According to the Tate Gallery’s exposition (1979) Cubism has remained the most important and influential movement of the 20th century, notwithstanding the movement’s short duration. According to Read (1994) the major period for Cubism was from 1907 to 1914, with Picasso and Braque as the main originators of the movement. The rationale for the Tate’s statement is given as “the artists associated with [Cubism] took some of the most decisive steps towards abstraction”, and this extreme development “has become the archetype of later revolutionary movements” (p. 84). The movement, according to Read, was the first abstract style of the 20th century, and named by the art critic Louis Vauxcelles, who took up a remark by Matisse about “Braque’s little cubes” (p. 100). One source (artlex.com) cites Vauxcelles as saying: “M. Braque scorns form and reduces everything, sites, figures and houses, to geometric schemas and cubes.”
One of the most innovative developments is that the creators of Cubism sought to replace a single viewpoint and light source, normal within the western art world since the Renaissance, with a much more complete representation of any object, combining many ‘aspects’. Initially colours were temporarily abandoned and shapes were simplified and flattened. Space was furthermore rendered by means of oblique lines and overlapping forms (The Tate Gallery, 1979). According to Belton (2002, p. 109) Picasso and Braque both struggled with the problem of representing three dimensional objects and figures in the two dimensional medium of painting; “their solution was to create an abstract form that could display two or more sides of an object simultaneously”.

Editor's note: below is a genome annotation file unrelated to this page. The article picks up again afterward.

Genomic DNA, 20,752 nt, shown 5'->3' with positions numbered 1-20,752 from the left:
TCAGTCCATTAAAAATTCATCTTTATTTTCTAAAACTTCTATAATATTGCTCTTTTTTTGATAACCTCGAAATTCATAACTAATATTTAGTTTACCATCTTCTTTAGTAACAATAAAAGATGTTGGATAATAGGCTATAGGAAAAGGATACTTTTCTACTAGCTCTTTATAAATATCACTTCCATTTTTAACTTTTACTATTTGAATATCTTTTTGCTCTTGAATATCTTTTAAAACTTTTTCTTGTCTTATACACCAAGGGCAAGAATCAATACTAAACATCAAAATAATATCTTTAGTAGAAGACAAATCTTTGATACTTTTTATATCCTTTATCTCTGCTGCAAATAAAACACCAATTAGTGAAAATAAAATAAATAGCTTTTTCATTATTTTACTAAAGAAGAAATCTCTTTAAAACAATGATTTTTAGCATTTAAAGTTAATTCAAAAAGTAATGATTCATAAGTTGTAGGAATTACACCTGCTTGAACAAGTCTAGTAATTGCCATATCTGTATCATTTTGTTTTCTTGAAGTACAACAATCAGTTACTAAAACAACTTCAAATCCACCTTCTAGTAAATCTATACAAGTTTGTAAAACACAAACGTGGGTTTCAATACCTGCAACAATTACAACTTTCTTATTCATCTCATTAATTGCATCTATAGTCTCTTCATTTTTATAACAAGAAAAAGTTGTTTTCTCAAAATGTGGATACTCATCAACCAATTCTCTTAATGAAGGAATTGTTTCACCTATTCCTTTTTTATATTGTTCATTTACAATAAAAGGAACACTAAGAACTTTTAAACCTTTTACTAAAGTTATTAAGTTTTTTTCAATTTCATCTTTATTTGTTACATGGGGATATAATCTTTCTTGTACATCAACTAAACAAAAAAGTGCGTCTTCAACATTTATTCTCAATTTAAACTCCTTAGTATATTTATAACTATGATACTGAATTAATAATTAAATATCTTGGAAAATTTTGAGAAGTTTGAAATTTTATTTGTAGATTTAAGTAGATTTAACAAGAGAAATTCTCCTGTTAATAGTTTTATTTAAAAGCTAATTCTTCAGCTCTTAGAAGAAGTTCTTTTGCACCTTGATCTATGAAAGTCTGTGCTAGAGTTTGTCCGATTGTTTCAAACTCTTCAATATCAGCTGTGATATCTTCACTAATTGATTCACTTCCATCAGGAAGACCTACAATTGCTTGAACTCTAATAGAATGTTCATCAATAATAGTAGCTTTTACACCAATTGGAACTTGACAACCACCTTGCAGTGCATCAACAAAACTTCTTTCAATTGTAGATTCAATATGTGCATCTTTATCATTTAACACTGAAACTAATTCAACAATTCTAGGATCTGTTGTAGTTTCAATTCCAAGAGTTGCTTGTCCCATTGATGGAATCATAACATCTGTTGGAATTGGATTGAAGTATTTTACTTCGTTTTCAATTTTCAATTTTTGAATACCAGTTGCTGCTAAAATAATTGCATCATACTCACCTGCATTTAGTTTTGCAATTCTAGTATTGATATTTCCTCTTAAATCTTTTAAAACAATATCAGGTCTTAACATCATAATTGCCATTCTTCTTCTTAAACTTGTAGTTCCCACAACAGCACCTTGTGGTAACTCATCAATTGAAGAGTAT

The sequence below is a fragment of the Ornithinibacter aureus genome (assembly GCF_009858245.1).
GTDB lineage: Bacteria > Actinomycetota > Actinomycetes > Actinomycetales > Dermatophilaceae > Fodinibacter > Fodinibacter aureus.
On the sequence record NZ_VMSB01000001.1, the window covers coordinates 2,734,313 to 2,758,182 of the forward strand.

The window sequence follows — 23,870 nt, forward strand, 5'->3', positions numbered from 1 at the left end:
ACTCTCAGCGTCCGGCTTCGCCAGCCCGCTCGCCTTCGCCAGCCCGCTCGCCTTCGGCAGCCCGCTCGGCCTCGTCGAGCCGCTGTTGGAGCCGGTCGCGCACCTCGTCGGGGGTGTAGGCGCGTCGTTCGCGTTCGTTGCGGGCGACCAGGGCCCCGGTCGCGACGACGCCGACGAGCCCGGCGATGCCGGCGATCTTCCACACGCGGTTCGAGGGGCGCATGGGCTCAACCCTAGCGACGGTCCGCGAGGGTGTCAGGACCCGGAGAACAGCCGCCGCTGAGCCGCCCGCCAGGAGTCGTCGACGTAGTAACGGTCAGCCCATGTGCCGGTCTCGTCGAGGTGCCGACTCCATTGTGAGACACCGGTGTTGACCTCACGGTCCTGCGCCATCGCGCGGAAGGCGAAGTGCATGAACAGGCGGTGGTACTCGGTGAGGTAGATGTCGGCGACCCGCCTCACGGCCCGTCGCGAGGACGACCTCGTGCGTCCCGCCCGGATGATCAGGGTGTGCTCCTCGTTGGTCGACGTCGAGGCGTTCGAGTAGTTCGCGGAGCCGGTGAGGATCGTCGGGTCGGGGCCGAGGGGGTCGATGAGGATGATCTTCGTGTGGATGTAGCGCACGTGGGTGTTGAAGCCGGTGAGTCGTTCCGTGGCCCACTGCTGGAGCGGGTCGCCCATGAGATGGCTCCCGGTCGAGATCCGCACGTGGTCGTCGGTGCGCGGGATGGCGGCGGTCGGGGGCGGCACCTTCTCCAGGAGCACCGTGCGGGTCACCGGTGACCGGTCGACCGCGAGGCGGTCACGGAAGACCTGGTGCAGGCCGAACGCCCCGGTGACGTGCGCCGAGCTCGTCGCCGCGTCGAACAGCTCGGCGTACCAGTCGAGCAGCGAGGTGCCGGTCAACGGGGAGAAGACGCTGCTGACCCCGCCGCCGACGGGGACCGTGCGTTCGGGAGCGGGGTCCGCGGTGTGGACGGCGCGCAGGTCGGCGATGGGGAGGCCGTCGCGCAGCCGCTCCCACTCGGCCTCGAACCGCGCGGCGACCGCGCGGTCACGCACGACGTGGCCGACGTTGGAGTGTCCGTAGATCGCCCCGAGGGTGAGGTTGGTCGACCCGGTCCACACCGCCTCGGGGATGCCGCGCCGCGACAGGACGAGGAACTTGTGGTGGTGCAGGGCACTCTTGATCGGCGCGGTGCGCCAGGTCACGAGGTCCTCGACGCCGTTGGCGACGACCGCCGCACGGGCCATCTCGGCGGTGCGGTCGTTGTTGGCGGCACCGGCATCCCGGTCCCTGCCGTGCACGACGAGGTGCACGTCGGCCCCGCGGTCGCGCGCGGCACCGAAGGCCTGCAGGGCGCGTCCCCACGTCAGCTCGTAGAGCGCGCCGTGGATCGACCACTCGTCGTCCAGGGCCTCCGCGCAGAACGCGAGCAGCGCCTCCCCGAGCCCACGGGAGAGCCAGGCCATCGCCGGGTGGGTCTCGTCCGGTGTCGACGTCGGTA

Whilst Picasso’s Demoiselles d’Avignon is generally viewed as the first Cubist painting, Read (1994) argues that the painting might be more usefully viewed as ‘pre-Cubist’, or ‘proto-Cubist’, as it was so heavily influenced by Iberian or African art. Cézanne’s later work is often viewed as the catalyst for the development of Cubism, and Read cites Cézanne’s advice to Bernard “to deal with nature by means of the cylinder, the sphere and the cone” (p. 100). Cézanne, by trusting his eyes and attempting to express natural, binocular vision, allowed for the ‘truth’ of the shifted viewpoint (Moszynska, 1990). Cubism gives the artist a way of depicting the world in a way that goes beyond what can be seen, and attempts to deal with the energies of objects.
According to Read (1994) Cubism could be categorized into various divisions, including ‘analytic’, ‘hermetic’ and ‘synthetic’. This essay will mainly concentrate in the analytic and synthetic forms of Cubism. The term ‘hermetic’ refers to the largely or wholly indecipherable way of representing an object in the flatter type of abstraction, as typical of both Braque’s and Picasso’s later way of working. In this phase the allover pattern became more important. Other sources (including artlex.com) refer to ‘analytic’ cubism as ‘facet’ cubism.
Analytical and Synthetic Cubism acquired their names through the comments by art historian Einstein, and in effect are retrospective labels. Einstein wrote that the “simplistic distortions” employed by Picasso, as typified by his portrait of Gertrude Stein, led to “a period of analysis and fragmentation and finally to a period of synthesis” (as cited in Foster, Krauss, Bois and Buchloh, 2004, p. 106).
The analytical phase of Cubism, as developed by Braque and Picasso, was characterised by a number of different features, starting with the contraction of the painters’ palettes, away from the full colour spectrum to rather monochrome selections, which Foster et al. term ‘abstemious’. The second characteristic is the extreme flattening of the visual space, “as though a roller had pressed all the volume out of the bodies” (ibid., p. 106). The third characteristic identified by Foster et al. is the visual vocabulary used to describe “the physical remains of this explosive...
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